Business coach Alan S Adams shares his top five strategies for building and maintaining resilience in your clinic
Growth is the treasure every clinic owner rushes towards, and many focus on turnover as a metric of success. But – as we’ve seen over the past two years – unless you have resilience built into your business model, surviving (let alone thriving) will be incredibly tough. In 2020, Hamilton Fraser Cosmetic Insurance conducted a review to assess the impact of the pandemic on businesses – with 80.51% of practitioners reporting the closure of clinics, a reduction in revenue (67.28%), and a reduction in enquiries (63.31%).1 In this article, I will share my five strategies for how practitioners can build, and maintain, a resilient business that is able to flex and adapt to whatever challenges are thrown its way.
When creating a business plan, it is vital that you consider how to manage and treat your business’s growth, but it is even more important that your plan can guide you on what to do if a challenge presents. For example, even if you have a rough idea of where you’re going with your business, you still need to define what your dream destination is and outline the steps along the way. Otherwise, you are essentially getting in your car and heading off on a road trip without checking a map, working out how long the journey will take, or ensuring there are plenty of places to stop for petrol en route.
Within any business plan, practitioners need to cover all areas from a 360-degree viewpoint. Questions that should be covered in a business plan include:
The overall strategy should be created at owner/management level but should include input from the team around their processes and long-term vision of the clinic. When you’re ready to create your plan, it should be simple and stored easily online for accessibility and referral at any time. Any strategy needs to consider your growth and how you can support yourself when events don’t go to plan. It could be that you must deal with staffing issues and need to recruit quicker than expected, that you need a robust HR framework in place, or it could be management issues around services or procedures – such as identifying a need to widen the scope of services on offer or perhaps diversifying into other areas.
An aspect of having a resilient business is ensuring that each member of the team is in the correct role and that, as a business owner, you have the time and freedom to focus on the critical areas so that you can reap the rewards of having a business that works for you. It should be able to function without the owner being actively involved — particularly in the day-to-day operations.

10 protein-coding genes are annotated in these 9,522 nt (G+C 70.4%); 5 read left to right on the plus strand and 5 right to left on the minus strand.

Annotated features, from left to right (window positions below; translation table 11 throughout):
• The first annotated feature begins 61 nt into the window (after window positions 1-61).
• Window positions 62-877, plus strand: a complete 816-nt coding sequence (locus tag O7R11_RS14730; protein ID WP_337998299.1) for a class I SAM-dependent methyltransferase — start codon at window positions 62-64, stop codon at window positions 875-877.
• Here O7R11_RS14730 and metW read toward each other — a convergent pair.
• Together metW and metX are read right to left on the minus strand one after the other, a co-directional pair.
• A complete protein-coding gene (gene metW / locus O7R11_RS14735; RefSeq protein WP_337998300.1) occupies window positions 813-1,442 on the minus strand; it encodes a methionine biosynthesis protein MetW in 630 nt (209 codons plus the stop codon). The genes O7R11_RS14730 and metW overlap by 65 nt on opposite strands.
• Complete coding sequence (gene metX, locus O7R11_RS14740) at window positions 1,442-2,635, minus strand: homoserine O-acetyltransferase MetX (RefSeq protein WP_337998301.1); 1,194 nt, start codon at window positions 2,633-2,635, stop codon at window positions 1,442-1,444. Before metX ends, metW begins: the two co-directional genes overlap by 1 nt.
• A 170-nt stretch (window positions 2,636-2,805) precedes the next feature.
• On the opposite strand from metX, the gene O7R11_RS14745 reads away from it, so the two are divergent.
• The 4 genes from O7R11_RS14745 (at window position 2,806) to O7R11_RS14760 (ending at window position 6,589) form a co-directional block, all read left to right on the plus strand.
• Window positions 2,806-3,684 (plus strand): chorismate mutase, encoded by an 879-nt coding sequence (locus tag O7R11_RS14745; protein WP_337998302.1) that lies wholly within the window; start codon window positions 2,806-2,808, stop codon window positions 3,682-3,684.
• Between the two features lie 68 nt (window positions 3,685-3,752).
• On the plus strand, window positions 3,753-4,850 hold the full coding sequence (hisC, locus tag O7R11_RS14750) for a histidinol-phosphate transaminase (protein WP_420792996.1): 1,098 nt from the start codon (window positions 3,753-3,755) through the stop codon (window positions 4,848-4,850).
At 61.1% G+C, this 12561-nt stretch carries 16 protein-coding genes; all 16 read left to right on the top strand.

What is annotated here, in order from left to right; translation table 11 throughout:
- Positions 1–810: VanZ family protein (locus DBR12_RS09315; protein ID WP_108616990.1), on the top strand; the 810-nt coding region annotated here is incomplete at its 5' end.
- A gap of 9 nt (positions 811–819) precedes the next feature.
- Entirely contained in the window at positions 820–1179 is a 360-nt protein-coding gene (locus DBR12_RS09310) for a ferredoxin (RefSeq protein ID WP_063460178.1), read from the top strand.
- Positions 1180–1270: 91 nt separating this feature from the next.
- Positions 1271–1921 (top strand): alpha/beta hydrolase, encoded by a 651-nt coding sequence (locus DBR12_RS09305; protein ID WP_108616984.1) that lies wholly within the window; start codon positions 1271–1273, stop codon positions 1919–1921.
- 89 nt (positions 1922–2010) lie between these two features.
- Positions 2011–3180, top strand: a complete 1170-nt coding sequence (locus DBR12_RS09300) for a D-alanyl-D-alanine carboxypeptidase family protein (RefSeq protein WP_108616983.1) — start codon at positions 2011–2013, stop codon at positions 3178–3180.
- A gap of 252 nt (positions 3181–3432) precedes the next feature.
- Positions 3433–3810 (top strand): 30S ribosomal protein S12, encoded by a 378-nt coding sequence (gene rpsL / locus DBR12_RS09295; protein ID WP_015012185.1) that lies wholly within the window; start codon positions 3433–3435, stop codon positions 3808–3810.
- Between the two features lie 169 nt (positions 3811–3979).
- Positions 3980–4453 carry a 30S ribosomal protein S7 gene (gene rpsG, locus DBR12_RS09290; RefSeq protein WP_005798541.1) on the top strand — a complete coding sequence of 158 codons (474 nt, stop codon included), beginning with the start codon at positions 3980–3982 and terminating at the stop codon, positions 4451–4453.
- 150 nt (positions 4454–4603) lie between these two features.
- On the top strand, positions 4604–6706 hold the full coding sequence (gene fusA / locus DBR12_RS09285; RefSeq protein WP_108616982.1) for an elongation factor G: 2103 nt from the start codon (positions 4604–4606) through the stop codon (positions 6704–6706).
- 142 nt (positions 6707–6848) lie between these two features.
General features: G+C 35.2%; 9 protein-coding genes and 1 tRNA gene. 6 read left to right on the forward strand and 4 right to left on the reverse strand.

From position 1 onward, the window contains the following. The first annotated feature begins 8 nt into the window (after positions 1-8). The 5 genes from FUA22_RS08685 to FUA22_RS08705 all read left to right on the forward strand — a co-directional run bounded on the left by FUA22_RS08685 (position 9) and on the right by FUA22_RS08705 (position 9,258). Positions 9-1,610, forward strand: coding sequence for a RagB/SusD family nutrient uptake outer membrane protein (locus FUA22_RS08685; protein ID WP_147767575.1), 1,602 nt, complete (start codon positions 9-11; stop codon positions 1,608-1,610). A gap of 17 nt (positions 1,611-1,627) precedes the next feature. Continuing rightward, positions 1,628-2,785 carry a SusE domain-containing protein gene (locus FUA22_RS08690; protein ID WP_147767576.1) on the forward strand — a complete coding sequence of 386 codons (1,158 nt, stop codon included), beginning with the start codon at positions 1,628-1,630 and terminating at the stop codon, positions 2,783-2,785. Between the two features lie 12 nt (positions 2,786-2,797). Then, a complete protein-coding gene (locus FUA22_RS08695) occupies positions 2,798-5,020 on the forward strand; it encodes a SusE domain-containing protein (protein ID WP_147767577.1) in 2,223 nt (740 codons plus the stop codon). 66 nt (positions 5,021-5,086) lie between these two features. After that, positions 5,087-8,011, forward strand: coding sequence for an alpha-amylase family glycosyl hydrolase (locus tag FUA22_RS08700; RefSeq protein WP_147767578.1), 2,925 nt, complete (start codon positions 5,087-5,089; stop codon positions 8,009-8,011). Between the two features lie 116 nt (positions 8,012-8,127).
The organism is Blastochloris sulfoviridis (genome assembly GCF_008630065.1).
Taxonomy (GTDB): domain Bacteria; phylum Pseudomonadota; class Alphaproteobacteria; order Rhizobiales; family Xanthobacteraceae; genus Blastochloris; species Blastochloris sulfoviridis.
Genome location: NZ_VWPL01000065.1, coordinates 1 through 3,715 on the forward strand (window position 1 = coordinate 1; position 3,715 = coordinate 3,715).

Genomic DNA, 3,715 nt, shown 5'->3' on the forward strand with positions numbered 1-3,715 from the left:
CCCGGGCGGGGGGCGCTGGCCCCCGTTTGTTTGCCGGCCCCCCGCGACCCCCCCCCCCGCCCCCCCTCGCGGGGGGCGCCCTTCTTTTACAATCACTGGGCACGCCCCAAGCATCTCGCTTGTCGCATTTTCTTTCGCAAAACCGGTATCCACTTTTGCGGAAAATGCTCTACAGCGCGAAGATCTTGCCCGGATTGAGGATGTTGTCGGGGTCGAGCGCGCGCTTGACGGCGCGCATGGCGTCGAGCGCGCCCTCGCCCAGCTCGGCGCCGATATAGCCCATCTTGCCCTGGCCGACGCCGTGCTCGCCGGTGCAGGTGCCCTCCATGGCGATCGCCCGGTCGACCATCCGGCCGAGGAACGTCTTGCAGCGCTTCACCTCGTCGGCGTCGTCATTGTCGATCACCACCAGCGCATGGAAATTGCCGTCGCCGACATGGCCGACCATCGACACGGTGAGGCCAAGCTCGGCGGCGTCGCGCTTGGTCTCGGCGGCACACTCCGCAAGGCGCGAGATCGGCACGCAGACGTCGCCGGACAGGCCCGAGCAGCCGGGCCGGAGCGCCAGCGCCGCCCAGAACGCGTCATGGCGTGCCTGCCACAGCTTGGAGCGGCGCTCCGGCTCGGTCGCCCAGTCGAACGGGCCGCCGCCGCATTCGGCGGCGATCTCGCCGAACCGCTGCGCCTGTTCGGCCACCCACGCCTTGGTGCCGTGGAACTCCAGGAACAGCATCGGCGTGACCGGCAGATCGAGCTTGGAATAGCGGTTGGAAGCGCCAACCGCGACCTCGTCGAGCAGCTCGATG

For a clinic owner, the idea that their business can run without them can be overwhelming, but it’s important to the success of their clinic. For it to work smoothly without you, it’s vital that you write down everything (even the smallest of tasks) and create a process for each one. It’s great practice for your team to do the same – therefore, in the event of staff absences, several members of the team are trained and able to step in, ensuring business continuity. This can be done through training across the clinic where everyone learns about each other’s roles and responsibilities, presented in various ways such as video demonstrations, recordings, or ‘how-to’ guides. It’s a common problem for a business owner to be embroiled in the day-to-day operations and working in their business, that they don’t have time to work on their business. This leads to them becoming frustrated that they aren’t achieving the rate of growth they desire.
Creating a business which works for you, and provides you with the lifestyle you want, is achievable by having the right systems in place. Knowing your worth is vital, so consider how you’re spending your time. For example, you can implement automation systems like website bots to answer common patient questions and get patients booked into your clinic or you can use scheduling software for social media posts, email marketing and newsletters. You can also integrate a sophisticated customer relationship management (CRM) system to keep patient contact details up-to-date, track patient interaction and manage accounts easily. If you are unsure on CRM systems, then consider talking to someone in the field who can advise on the best tools based on your requirements and needs.
You’ll never know it all, and there’s no use in pretending that you do. It’s important to know what you don’t know, which is where external business support and outsourcing comes in. It’s a good idea to build a team of trusted advisors around you to support you when you need it. Outsourcing and calling on expertise is a fantastic way to streamline costs and free up time to focus on what you love and what makes you profitable and should be considered in terms of return on investment. Firstly, you need to recognise where you feel you need some additional support in your clinic, and this can help you determine the right person/company for the job. For example, reception, marketing and PR, call answering services and accountancy are all areas which can be easily outsourced. Or if you need assistance on revenue growth planning, then perhaps a business coach can guide you on the small changes that will make a difference to the growth of your business whilst supporting you in creating a resilient business plan.